Zan Murray, City Engineer, reported that the plan for the 300 West pipeline to Buttercup is complete.  This project should have been completed sooner, but the Rural Development Group slowed down the process.  This project will need to be advertised on the web as well as published in the Harold Journal for three weeks.  After advertising, the project will be awarded to the low bid construction company.

Murray reported that he is working on the design for Elk’s Ridge.  The 300 West roadway plans are complete.  UDOT will be advertising this project by March 31.  It will take three or four weeks contract time, and the project will start about the middle part of June.  The City should allow the contractor until September 15 to complete the Third West road.  That time of year is still warm enough to lay asphalt without any problems. There is a built-in incentive to the contractors to encourage them to finish the project early.

There has been a delay in getting the $350,000 funding needed to complete Third West.  The City will have to get some interim funding to cover the time lapse.  When the road is complete, the state will then release this amount of money to the City.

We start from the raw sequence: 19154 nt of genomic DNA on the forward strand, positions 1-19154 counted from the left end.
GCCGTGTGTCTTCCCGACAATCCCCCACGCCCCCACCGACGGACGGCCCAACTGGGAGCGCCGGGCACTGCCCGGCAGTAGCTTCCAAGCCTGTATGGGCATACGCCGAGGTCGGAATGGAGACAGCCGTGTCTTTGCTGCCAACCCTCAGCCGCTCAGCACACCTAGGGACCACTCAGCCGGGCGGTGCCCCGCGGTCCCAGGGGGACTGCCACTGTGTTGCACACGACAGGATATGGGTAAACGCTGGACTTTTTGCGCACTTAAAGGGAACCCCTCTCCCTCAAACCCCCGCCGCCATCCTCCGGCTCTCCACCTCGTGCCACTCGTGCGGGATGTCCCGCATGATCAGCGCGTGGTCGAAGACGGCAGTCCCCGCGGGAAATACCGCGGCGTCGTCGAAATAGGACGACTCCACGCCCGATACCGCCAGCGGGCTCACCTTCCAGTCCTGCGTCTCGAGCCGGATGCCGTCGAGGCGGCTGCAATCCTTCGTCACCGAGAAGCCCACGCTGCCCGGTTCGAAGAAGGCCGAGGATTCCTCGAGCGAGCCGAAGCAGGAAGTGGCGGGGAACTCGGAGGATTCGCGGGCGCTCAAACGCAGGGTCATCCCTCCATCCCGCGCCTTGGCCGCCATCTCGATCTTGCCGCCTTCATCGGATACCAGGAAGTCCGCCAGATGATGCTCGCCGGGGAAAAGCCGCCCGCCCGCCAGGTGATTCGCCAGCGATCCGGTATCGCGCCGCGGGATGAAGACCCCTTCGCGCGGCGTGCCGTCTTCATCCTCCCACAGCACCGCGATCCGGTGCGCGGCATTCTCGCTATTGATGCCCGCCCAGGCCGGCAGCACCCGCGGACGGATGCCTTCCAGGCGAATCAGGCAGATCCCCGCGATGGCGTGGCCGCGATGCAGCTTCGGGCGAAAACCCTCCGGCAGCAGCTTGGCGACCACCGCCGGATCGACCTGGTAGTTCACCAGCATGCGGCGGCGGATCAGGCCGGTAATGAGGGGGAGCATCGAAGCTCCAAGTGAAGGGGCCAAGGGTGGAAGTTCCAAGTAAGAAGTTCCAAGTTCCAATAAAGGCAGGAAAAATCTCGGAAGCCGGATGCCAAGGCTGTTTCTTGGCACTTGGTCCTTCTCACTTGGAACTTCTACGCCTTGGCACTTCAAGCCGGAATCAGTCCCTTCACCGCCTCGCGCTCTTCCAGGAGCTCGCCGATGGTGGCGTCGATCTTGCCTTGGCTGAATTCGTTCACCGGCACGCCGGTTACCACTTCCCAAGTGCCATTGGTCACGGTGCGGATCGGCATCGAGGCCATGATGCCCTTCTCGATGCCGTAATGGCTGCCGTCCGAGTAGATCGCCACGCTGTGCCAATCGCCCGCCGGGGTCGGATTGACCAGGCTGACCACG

Bear Lake Escape PUD is moving forward.

The City’s standards and specifications need to be updated.  They are planning to do this as they work on the water project on Third West. 

The Shundahai project is one of the first that needs to be taken care of.  There are two pump stations that need to be built along with pumps and lines to be run from the storage tanks to the subdivisions involved.  The plan for this project will take three to four months.  The bid will then be let which will be another six to eight weeks.

Three Hundred West is another project the City is working on.  Another project is running a dry line up through Cherimoya that will help improve the water system there.  There will be separate bids on the water lines and the sewer lines.  They will be dry lines, but will make provisions for development above Cherimoya.

Riley Argyle, Garden City Public Works Supervisor, reported that the new GIS system is up and running.  They have been using this device but still need to do some work on Paradise Parkway and from Buttercup to Hodges Canyon Road.  They should have this project finalized by the next meeting.  

Argyle noted that some of the equipment was out of service but has now been fixed.  Things are going well, and they are currently back up to full capacity.  There is a water leak.  It is not causing any problems.  It will be fixed as soon as the workers can get to it.

Argyle said that he will be out of town on March 24.  He needs to attend a meeting on asbestos handling.  It is required for him to maintain his certification in this area.

One of the Council members asked if there were enough sandbags on hand in case there are some water problems later this spring.  Argyle said that he will order a couple of bales of bags.  He also noted that there is a small pile of sand already on hand and more sand can quickly be brought into the area if needed.

New PUD Approved In Garden City

Anita Weston, Reporter
Rich Civic Times